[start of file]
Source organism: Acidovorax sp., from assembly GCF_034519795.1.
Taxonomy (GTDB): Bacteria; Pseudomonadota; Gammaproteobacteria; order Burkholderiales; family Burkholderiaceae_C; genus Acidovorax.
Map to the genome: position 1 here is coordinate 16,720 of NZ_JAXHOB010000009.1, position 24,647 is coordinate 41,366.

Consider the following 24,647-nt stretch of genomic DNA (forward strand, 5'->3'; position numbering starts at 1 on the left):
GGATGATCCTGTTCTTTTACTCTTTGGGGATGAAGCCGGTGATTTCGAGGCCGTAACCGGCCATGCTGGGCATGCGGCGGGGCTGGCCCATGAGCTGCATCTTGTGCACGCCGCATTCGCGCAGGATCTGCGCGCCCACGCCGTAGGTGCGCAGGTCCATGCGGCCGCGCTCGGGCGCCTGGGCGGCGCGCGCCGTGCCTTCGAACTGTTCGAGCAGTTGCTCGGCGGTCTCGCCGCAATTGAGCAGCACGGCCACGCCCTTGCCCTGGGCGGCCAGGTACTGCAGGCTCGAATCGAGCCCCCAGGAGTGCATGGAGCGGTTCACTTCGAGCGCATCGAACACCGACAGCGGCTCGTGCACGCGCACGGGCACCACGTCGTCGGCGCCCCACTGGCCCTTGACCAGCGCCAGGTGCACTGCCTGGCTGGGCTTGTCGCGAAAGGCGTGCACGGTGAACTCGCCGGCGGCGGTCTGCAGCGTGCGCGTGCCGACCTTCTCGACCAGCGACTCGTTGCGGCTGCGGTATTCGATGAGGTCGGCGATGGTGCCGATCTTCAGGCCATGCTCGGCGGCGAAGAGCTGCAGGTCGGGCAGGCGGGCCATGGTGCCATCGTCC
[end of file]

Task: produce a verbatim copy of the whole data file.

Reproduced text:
Source organism: Acidovorax sp., from assembly GCF_034519795.1.
Taxonomy (GTDB): Bacteria; Pseudomonadota; Gammaproteobacteria; order Burkholderiales; family Burkholderiaceae_C; genus Acidovorax.
Map to the genome: position 1 here is coordinate 16,720 of NZ_JAXHOB010000009.1, position 24,647 is coordinate 41,366.

Consider the following 24,647-nt stretch of genomic DNA (forward strand, 5'->3'; position numbering starts at 1 on the left):
GGATGATCCTGTTCTTTTACTCTTTGGGGATGAAGCCGGTGATTTCGAGGCCGTAACCGGCCATGCTGGGCATGCGGCGGGGCTGGCCCATGAGCTGCATCTTGTGCACGCCGCATTCGCGCAGGATCTGCGCGCCCACGCCGTAGGTGCGCAGGTCCATGCGGCCGCGCTCGGGCGCCTGGGCGGCGCGCGCCGTGCCTTCGAACTGTTCGAGCAGTTGCTCGGCGGTCTCGCCGCAATTGAGCAGCACGGCCACGCCCTTGCCCTGGGCGGCCAGGTACTGCAGGCTCGAATCGAGCCCCCAGGAGTGCATGGAGCGGTTCACTTCGAGCGCATCGAACACCGACAGCGGCTCGTGCACGCGCACGGGCACCACGTCGTCGGCGCCCCACTGGCCCTTGACCAGCGCCAGGTGCACTGCCTGGCTGGGCTTGTCGCGAAAGGCGTGCACGGTGAACTCGCCGGCGGCGGTCTGCAGCGTGCGCGTGCCGACCTTCTCGACCAGCGACTCGTTGCGGCTGCGGTATTCGATGAGGTCGGCGATGGTGCCGATCTTCAGGCCATGCTCGGCGGCGAAGAGCTGCAGGTCGGGCAGGCGGGCCATGGTGCCATCGTCC